So, following consultation, we decided to replace these questions with more effective methods of assessment, which focus more clearly on the foundations of music theory. In this way, we’re giving candidates additional opportunities to demonstrate their knowledge while increasing the objectivity and consistency of the assessments.
At Grade 6 to 8, there is a shift towards applying knowledge through creativity and invention. The exams for these grades have not changed and candidates will still be asked to write melodies and harmonies. However, at this level candidates will be developing greater musical fluency, making this kind of question more appropriate.
Whatever level students are at, we would always encourage teachers to build creativity into learning whenever possible so that it becomes a normal part of everyday musical activity.
This question wasn’t a fixed part of the Grade 5 exam, and only appeared in some papers. The marks available for this question are now allocated to other questions. This allows us to focus more on the core knowledge we are encouraging at this level. Candidates also have less copying out to do, reducing the likelihood of copying mistakes.
At Grades 1 to 4, replacement questions are based on existing question-types with a clear focus on specific areas of theory knowledge. They cover familiar topics and teachers and candidates do not have to prepare anything new.
At Grade 5, we have transferred the 15 marks currently available for melody-writing or word-setting to an additional question on the features of a musical extract. In questions like this, candidates need to apply their knowledge in a wider musical context and use the same kind of ‘higher-order’ thinking as the melody-writing question.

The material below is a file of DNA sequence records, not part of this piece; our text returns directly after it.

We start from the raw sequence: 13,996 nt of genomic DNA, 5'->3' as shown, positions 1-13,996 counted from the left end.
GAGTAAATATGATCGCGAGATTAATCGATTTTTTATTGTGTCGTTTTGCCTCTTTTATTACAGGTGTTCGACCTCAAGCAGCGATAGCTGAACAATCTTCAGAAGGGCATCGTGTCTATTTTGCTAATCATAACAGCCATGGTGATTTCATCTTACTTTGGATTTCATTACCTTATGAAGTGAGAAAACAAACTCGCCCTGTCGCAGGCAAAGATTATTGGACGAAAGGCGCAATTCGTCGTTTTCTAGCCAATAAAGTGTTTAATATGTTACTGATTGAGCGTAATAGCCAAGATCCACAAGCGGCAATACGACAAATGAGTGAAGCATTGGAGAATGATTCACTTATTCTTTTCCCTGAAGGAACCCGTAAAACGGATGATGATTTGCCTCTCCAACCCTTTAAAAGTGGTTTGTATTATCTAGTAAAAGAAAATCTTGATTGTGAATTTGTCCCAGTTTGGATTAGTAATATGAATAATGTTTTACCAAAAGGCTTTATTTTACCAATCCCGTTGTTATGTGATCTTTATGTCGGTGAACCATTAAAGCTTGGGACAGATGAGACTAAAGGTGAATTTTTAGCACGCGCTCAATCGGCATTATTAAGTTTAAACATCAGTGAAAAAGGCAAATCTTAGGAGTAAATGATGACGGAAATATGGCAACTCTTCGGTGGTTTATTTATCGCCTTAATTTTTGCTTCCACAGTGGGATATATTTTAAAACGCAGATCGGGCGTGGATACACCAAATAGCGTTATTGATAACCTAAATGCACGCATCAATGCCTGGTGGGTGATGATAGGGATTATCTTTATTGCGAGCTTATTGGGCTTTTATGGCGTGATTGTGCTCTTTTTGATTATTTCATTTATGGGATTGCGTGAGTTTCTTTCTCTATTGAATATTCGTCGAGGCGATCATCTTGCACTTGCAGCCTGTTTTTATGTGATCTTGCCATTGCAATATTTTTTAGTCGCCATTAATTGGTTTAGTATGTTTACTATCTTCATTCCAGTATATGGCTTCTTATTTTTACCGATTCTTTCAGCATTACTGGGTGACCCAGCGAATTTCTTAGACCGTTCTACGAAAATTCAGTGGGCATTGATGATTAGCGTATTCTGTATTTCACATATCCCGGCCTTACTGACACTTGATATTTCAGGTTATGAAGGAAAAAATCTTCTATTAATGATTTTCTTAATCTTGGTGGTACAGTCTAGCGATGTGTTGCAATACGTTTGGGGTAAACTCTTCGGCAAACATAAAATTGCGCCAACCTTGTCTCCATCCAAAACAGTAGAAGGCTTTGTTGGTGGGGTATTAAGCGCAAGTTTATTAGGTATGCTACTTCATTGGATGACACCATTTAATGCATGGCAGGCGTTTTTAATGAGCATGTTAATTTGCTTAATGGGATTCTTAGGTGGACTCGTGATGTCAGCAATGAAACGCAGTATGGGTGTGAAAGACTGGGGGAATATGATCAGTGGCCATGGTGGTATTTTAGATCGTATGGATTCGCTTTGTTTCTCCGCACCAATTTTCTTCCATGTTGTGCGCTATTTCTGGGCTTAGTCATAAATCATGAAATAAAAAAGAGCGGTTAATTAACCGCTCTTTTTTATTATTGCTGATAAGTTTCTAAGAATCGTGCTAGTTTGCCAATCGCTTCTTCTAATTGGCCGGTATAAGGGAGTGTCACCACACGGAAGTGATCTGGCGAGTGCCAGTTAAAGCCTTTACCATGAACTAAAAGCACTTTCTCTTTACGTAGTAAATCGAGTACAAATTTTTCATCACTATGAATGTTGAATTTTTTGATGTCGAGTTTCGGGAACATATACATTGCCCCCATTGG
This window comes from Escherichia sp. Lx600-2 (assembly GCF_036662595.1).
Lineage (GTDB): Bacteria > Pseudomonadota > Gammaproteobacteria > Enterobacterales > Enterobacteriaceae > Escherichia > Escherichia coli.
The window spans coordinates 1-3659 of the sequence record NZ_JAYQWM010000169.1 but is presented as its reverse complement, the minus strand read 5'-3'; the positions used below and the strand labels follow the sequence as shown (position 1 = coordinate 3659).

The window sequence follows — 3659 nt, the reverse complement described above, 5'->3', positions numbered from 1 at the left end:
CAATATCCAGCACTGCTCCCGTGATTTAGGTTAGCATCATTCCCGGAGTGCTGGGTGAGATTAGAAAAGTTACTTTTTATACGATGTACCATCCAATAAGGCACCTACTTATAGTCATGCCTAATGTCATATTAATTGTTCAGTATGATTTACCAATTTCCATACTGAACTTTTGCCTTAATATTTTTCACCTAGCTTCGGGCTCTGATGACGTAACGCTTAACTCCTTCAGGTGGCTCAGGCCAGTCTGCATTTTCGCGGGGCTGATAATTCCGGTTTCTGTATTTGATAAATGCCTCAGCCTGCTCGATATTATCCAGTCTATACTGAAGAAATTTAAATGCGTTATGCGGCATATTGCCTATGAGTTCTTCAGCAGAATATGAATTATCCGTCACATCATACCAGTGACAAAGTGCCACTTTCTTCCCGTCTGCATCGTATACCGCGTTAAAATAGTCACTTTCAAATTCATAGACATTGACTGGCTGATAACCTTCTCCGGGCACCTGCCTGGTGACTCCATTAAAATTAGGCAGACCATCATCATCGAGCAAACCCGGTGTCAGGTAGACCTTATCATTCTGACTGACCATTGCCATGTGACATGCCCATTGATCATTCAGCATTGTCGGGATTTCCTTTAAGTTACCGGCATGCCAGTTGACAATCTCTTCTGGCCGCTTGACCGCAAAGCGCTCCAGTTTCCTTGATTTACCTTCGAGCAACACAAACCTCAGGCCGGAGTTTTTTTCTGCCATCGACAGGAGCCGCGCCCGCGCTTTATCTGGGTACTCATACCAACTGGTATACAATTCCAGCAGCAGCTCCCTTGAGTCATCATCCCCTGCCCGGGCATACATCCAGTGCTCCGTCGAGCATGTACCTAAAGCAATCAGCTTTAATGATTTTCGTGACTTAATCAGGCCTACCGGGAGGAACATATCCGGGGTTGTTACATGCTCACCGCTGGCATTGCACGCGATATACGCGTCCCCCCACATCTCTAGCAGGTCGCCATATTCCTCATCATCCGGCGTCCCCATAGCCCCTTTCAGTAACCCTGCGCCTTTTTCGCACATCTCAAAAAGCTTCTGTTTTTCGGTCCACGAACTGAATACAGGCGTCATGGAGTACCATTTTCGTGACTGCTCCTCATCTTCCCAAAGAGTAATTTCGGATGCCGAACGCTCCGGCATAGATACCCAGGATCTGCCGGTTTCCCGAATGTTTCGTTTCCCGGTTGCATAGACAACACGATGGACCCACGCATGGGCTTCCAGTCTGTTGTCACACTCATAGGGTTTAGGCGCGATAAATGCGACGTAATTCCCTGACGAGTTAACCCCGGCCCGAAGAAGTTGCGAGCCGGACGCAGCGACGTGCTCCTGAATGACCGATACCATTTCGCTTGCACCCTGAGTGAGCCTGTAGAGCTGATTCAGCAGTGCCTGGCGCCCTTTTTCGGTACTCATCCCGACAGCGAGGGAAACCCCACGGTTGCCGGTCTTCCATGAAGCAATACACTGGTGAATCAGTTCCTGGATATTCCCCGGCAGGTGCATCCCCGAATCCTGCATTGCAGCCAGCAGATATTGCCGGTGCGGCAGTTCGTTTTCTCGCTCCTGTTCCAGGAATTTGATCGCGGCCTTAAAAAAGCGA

Some musical extracts are shorter and specially written. This reduces the amount of unnecessary information on the page and gives more consistency across papers.
We’ve also simplified the layout of the interval questions at Grades 4 and 5, and the ‘chords at cadence points’ question at Grade 5 (Question 7). For Grade 4, Question 7, we’ve adjusted and improved the way we allocate marks.
Finally, exam papers for all grades, including 6 to 8, uses a font that’s clearer and easier to read.
No. None of the changes are about making the exams easier. The level of knowledge and understanding needed has stayed the same.
When multiple-choice questions are well-designed, the likelihood of being able to give correct answers through guesswork is very small. We are continuing to assess a full range of terms and signs, and candidates still need to learn these thoroughly to do well in this section of the exam.
At Grade 5, while we've removed the melody-writing/word-setting question, we are still asking candidates to apply their knowledge in a wider context when they answer questions about musical extracts. This calls for the same ‘higher order’ thinking as the melody-writing question. So the assessment method has changed, but standards are staying the same.